• One nanotherapy platform functions as a tumor-targeted Trojan horse to enter tumors through their most vulnerable points—the leaky blood vessels that make up the nutritional support structures. It then selectively binds tumor necrosis factor receptors on blood vessel cells at the site of disease and unleashes a therapeutic payload that destroys the tumor’s nutritional support structures and protective barriers.6
  • Using a nanoparticle that delivers a drug and then fluoresces green when cancer cells begin dying, researchers have been able to visualize whether or not a tumor is resistant or susceptible to a particular treatment much sooner than with currently available clinical methods.7
  • These and numerous other nanotechnology applications now in development have virtually unlimited potential to lead to breakthrough advances in the prevention, detection, and treatment of cancer and other diseases.
References
  1. Dangi-Garimella S. Size Matters When It Comes to Cancer Drug Vials and Healthcare Waste, Says BMJ Study. AJMC.com. March 1, 2016. http://www.ajmc.com/newsroom/size-matters-when-it-comes-to-cancer-drug-vials-and-healthcare-waste-says-bmj-study.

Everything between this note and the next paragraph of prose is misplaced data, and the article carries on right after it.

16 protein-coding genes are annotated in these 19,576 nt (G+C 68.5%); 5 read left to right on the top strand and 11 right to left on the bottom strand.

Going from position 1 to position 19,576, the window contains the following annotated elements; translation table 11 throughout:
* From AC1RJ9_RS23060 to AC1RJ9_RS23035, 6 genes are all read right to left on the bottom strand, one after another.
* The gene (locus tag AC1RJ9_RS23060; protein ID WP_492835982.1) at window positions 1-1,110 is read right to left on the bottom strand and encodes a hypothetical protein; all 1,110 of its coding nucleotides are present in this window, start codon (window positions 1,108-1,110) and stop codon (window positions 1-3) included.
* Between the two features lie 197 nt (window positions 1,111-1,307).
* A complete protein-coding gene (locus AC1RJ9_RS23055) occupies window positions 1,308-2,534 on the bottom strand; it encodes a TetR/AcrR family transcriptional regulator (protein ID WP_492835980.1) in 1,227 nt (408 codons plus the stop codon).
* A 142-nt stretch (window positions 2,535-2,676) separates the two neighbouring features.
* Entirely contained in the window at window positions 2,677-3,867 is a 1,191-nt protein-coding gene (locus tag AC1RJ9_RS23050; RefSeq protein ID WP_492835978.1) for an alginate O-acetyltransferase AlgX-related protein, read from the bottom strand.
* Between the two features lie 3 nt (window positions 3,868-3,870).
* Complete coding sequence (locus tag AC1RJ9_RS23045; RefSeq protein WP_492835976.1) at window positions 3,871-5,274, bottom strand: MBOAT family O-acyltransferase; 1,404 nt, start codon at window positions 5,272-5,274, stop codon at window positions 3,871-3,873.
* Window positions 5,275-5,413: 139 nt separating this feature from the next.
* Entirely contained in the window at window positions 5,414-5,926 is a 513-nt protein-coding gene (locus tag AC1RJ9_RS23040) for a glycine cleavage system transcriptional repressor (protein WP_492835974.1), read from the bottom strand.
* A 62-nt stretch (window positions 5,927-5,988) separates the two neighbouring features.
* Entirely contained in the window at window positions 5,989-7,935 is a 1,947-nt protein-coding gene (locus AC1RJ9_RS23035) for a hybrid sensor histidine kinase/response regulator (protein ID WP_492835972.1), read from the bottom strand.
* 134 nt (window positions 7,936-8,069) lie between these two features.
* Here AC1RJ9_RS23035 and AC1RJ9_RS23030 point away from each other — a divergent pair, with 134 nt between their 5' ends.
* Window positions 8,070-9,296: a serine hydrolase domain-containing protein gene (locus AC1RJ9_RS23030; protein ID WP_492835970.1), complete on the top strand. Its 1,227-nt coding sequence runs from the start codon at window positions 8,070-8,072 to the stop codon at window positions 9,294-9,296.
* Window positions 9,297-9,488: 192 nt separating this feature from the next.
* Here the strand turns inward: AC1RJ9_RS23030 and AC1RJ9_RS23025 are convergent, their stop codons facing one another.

2. FDA Approves Bendeka. Teva Pharmaceuticals and Eagle Pharmaceuticals Announce FDA Approval of BENDEKA™ (bendamustine hydrochloride) Injection [press release]. Drugs.com. December 8, 2015. http://www.drugs.com/newdrugs/teva-pharmaceuticals-eagle-pharmaceuticals-announce-fda-approval-bendeka-bendamustine-hydrochloride-4311.html.
  3. RYANODEX® (dantrolene sodium) for injectable suspension. Eagle Pharmaceuticals. http://www.eagleus.com/products/dantrolene-sodium.
  4. Newman T. Injectable nanoparticles show 'astounding' prowess against cancer. Medical News Today. March 15, 2016. http://www.medicalnewstoday.com/articles/307853.php.
  5. National Nanotechnology Initiative, National Cancer Institute. Nano.gov. http://www.nano.gov/node/604.
  6. CytImmune. Aurimune: A Nanomedicine Platform. http://www.cytimmune.com.
  7. New nanoparticle reveals cancer treatment effectiveness in real time. Brigham and Women's Hospital. April 1, 2016. MDLinx.com. http://www.mdlinx.com/oncology/top-medical-news/article/2016/04/01/11?trendmd-shared=1.